In Shreveport as Local 100 United Labor Union members pushed Comcast for action and access to the Internet for our Head Start parents, TV cameras were rolling and they were “not happy” as one of our members reported.

In Philadelphia where they had promised that there would be a detailed response to demands that our partner, ACTION United had brought forward in behalf of our coalition two weeks previously, yesterday came and went with no response from the company.   Houston Local 100 members got the same response from two Comcast governmental relations guys in their meeting on Friday.  Little Rock is waiting for its meeting soon.  We are on a “need to know” basis!

In Philly and Pittsburgh, members of ACTION United are taking the Comcast issue forward with a “baloney” sandwich picnic in their honor today.

City staffers in Pittsburgh sympathetic to our demands that Comcast lower the digital divide forwarded us an email from the local Comcast executive which is priceless in its arrogance and, frankly, lack of good sense about the basics involved in a democracy including the freedom of speech for folks like us who want to really see their Internet program work.  Somehow, Pittsburgh Comcast’s “Frank” seems to believe that if Comcast says “internet essentials” is a “great program,” then that ought to be enough said without worrying about the fact that no one is getting the Internet and virtually no one knows about the program.  Ol’ Frank wants to pretend that’s all on the shoulders of the Pittsburgh School System, because they haven’t “reported any complaints.”

Frank, ol’ buddy, first it’s not the job of the public schools to shill your so-called “internet essentials” program for you, and, secondly, if virtually no one has heard of your so-called “great” program, how would they complain?  And, who would they complain to?  Well, Frank, they would do exactly what they are doing and complain to people and organizations just like us who are committed to making sure that Comcast delivers on their program to provide low cost internet access.  And, despite your request to the Pittsburgh City Council members that they simply “not listen” to us as you indicated in your email, we’ve got news for you, they actually believe that it’s important to listen and respond to citizens (you might call them customers if you cared to actually really provide lower income families with internet!).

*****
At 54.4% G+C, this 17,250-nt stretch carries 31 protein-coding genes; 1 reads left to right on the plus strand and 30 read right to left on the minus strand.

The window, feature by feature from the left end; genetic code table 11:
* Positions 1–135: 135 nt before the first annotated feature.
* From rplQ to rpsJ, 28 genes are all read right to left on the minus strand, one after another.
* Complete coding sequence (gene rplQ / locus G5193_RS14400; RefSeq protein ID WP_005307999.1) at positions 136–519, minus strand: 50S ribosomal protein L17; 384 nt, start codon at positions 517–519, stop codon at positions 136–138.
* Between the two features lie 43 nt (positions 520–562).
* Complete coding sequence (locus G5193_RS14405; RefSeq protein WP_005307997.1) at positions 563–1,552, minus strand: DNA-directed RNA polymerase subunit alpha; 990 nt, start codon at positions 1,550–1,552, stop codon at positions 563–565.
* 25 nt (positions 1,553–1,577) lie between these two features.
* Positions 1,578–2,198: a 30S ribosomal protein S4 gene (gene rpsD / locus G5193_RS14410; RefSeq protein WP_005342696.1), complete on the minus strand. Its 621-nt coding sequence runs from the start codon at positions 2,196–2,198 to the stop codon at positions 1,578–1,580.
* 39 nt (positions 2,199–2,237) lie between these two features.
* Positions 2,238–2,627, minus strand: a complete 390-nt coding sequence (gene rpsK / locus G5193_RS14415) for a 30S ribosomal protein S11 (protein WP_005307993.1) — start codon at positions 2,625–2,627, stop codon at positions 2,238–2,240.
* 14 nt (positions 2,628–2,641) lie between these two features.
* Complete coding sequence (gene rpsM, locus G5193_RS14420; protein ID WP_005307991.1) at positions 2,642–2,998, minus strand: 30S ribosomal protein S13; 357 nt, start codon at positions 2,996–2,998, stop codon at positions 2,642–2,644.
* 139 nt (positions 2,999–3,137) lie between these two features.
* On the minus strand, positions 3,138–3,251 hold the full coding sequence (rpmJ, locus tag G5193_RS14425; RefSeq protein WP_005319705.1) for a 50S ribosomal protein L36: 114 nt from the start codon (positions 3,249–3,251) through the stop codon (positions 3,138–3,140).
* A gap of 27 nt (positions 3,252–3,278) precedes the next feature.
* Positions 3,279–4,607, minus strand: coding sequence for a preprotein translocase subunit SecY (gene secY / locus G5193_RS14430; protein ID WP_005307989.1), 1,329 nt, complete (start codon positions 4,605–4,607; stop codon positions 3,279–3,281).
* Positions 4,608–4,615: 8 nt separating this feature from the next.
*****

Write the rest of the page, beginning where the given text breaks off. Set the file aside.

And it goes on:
Don’t take my word for it.  Listen to Frank’s own words drawn from his email:

I have communicated with the Pgh Public Schools yesterday and they told me they have not received any complaints about the program.  We [Comcast?] ask that you do not [Frank’s bold!] engage with this group [ACTION United] and if any questions need to be answered please follow up with me.  Internet Essentials is a great program and benefits all families whose children are on the Free lunch program whether they are a Comcast customer or not.

The whole email is a classic, and, personally, I would simply love [my emphasis!] to know how Frank believes that this program currently benefits “all families…whether they are a Comcast customer or not.”

But, answers to those questions are unlikely to be available today in Pittsburgh even to members of ACTION United; since Frank also made it clear he was not going to actually show up at the City Council meeting.  Oh, no, not Frank, he’s a cable guy with Comcast.  He signed off saying, he’ll “watch on TV.”

Hello, Comcast!  Let us introduce you to America.  It’s a different country than you imagined it might be!  Live up to your word.  Provide real access to the internet for the poor, and agree to be accountable to your promises.  Hear our demands and “engage” with us directly!